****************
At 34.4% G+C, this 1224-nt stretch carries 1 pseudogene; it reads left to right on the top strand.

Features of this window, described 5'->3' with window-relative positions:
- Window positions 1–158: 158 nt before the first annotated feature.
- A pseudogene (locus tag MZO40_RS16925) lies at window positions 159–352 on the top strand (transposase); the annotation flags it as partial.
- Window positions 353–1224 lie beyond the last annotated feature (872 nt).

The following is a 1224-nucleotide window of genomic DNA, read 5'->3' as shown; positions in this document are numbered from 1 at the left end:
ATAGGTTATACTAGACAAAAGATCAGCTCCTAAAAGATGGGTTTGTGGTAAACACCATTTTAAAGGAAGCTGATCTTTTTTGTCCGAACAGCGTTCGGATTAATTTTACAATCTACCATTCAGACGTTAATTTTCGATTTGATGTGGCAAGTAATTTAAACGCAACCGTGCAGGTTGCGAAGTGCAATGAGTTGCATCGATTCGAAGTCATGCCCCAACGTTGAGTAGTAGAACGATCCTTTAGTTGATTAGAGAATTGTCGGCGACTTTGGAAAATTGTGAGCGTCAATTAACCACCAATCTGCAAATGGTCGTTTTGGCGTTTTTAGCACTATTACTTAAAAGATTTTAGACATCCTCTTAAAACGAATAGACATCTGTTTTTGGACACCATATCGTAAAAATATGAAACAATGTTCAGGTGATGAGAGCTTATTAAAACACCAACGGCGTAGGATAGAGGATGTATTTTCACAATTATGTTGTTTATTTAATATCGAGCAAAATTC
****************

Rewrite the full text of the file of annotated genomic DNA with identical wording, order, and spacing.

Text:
At 34.4% G+C, this 1224-nt stretch carries 1 pseudogene; it reads left to right on the top strand.

Features of this window, described 5'->3' with window-relative positions:
- Window positions 1–158: 158 nt before the first annotated feature.
- A pseudogene (locus tag MZO40_RS16925) lies at window positions 159–352 on the top strand (transposase); the annotation flags it as partial.
- Window positions 353–1224 lie beyond the last annotated feature (872 nt).

The following is a 1224-nucleotide window of genomic DNA, read 5'->3' as shown; positions in this document are numbered from 1 at the left end:
ATAGGTTATACTAGACAAAAGATCAGCTCCTAAAAGATGGGTTTGTGGTAAACACCATTTTAAAGGAAGCTGATCTTTTTTGTCCGAACAGCGTTCGGATTAATTTTACAATCTACCATTCAGACGTTAATTTTCGATTTGATGTGGCAAGTAATTTAAACGCAACCGTGCAGGTTGCGAAGTGCAATGAGTTGCATCGATTCGAAGTCATGCCCCAACGTTGAGTAGTAGAACGATCCTTTAGTTGATTAGAGAATTGTCGGCGACTTTGGAAAATTGTGAGCGTCAATTAACCACCAATCTGCAAATGGTCGTTTTGGCGTTTTTAGCACTATTACTTAAAAGATTTTAGACATCCTCTTAAAACGAATAGACATCTGTTTTTGGACACCATATCGTAAAAATATGAAACAATGTTCAGGTGATGAGAGCTTATTAAAACACCAACGGCGTAGGATAGAGGATGTATTTTCACAATTATGTTGTTTATTTAATATCGAGCAAAATTC